The precipitation step also significantly contributes to the viral removal strategy of non–Protein A purification schemes by adding ~4 LRV for A-MuLV.10 In our HuMAb case study 1, at pH 4.5 and with a mixing time of 2 h, 1% caprylic acid treatment provided a 4-log reduction in A-MuLV (Table 2). These studies will be extended for a range of model viruses in the future. The process capability of TFF-based and precipitation-based non-affinity purification processes to remove viruses is comparable when the CEX and Q membrane steps are performed under the same conditions for both process schemes (Table 2, Figures 7a and 7b).


Figure 10. Economic analysis of precipitation-based non-affinity purification processes
The economics of two different HuMAb production processes, one using a TFF-based three-step non-affinity purification scheme and the other using a precipitation-based two-step process, were compared (Figures 7a and 7b) by modeling the processes with SuperPro Designer (Intelligen, Scotch Plains, NJ). The two models were compared for raw materials, consumables, and labor costs. After analyzing the processing time, overall process recovery, and cost (2 g/L, 5,000 L compared to 10 g/L, 2,000 L), it was obvious that the precipitation process scheme considerably lowers overall costs as a result of the efficiency of the precipitation step and because fewer processing steps are needed (Figure 10). As the product titer increases, these trends become more obvious, indicating that precipitation is favorable for high titer processes.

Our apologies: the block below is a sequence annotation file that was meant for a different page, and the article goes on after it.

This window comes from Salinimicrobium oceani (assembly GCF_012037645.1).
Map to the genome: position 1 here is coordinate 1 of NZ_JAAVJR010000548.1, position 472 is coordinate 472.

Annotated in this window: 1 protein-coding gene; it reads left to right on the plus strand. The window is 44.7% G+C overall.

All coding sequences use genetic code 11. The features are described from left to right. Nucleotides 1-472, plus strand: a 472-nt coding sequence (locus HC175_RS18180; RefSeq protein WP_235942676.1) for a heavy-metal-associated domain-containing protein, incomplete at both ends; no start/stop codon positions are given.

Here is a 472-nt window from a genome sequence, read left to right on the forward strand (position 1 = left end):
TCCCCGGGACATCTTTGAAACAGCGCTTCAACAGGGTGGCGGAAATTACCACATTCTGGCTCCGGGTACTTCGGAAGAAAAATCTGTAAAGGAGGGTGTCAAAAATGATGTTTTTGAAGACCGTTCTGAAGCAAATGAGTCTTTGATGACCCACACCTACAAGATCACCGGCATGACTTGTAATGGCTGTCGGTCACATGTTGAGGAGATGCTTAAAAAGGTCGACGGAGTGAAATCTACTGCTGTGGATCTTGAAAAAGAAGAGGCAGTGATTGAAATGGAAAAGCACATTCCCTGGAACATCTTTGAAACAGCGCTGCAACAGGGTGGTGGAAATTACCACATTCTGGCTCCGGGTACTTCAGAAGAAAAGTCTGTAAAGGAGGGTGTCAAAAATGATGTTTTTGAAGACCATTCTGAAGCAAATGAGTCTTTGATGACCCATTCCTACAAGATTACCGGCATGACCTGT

Product Characterization and Stability


Figure 11. IEF analysis of stability samples following caprylic acid precipitation, stored at 2–8 C
The quality of the product after caprylic acid precipitation and purification by CEX was compared with a reference standard that was purified by a TFF-based non-affinity process. The results of isoelectric focusing (IEF) gel analysis are shown in Figure 11. Furthermore, SDS–PAGE analysis, monomer purity assessment by SEC–HPLC, and activity by binding ELISA, are similar for the two products. The stability of caprylic acid treated filtrate at 2–8 C was also monitored. The results of a case study showed that the filtrate can be stored at 2–8 C for 34 d without any loss of activity (102% on day 50 of storage) and monomer purity. These stability studies will be continued on the final purified antibody to reveal the effect of caprylic acid precipitation process on long-term storage.